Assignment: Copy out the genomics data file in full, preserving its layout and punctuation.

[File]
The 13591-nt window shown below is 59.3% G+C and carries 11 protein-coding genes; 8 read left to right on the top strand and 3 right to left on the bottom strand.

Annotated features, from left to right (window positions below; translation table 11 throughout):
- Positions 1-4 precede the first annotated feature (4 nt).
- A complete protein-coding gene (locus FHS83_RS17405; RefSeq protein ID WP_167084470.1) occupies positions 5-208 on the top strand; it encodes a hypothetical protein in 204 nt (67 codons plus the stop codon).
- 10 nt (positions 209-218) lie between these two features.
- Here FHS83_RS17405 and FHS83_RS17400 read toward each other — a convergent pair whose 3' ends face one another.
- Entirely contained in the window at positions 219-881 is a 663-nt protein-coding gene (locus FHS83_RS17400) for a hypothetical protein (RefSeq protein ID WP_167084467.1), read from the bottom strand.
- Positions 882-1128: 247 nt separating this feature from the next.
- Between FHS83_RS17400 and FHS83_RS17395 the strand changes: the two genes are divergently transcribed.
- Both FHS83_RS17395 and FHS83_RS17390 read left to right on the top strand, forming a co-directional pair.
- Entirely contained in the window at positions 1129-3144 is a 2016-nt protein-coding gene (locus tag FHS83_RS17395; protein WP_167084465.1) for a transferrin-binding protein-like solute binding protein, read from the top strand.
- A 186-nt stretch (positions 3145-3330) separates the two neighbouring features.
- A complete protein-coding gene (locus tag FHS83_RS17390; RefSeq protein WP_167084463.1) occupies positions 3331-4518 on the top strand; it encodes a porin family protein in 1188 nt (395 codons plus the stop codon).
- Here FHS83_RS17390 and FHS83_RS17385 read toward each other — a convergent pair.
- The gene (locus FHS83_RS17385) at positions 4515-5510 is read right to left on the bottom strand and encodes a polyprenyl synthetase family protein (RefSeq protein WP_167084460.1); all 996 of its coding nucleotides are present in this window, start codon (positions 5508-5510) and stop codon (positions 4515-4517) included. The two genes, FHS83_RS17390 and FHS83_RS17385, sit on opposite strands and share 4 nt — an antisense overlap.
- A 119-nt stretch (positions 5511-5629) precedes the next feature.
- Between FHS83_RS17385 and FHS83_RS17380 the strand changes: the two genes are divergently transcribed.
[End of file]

The 13591-nt window shown below is 59.3% G+C and carries 11 protein-coding genes; 8 read left to right on the top strand and 3 right to left on the bottom strand.

Annotated features, from left to right (window positions below; translation table 11 throughout):
- Positions 1-4 precede the first annotated feature (4 nt).
- A complete protein-coding gene (locus FHS83_RS17405; RefSeq protein ID WP_167084470.1) occupies positions 5-208 on the top strand; it encodes a hypothetical protein in 204 nt (67 codons plus the stop codon).
- 10 nt (positions 209-218) lie between these two features.
- Here FHS83_RS17405 and FHS83_RS17400 read toward each other — a convergent pair whose 3' ends face one another.
- Entirely contained in the window at positions 219-881 is a 663-nt protein-coding gene (locus FHS83_RS17400) for a hypothetical protein (RefSeq protein ID WP_167084467.1), read from the bottom strand.
- Positions 882-1128: 247 nt separating this feature from the next.
- Between FHS83_RS17400 and FHS83_RS17395 the strand changes: the two genes are divergently transcribed.
- Both FHS83_RS17395 and FHS83_RS17390 read left to right on the top strand, forming a co-directional pair.
- Entirely contained in the window at positions 1129-3144 is a 2016-nt protein-coding gene (locus tag FHS83_RS17395; protein WP_167084465.1) for a transferrin-binding protein-like solute binding protein, read from the top strand.
- A 186-nt stretch (positions 3145-3330) separates the two neighbouring features.
- A complete protein-coding gene (locus tag FHS83_RS17390; RefSeq protein WP_167084463.1) occupies positions 3331-4518 on the top strand; it encodes a porin family protein in 1188 nt (395 codons plus the stop codon).
- Here FHS83_RS17390 and FHS83_RS17385 read toward each other — a convergent pair.
- The gene (locus FHS83_RS17385) at positions 4515-5510 is read right to left on the bottom strand and encodes a polyprenyl synthetase family protein (RefSeq protein WP_167084460.1); all 996 of its coding nucleotides are present in this window, start codon (positions 5508-5510) and stop codon (positions 4515-4517) included. The two genes, FHS83_RS17390 and FHS83_RS17385, sit on opposite strands and share 4 nt — an antisense overlap.
- A 119-nt stretch (positions 5511-5629) precedes the next feature.
- Between FHS83_RS17385 and FHS83_RS17380 the strand changes: the two genes are divergently transcribed.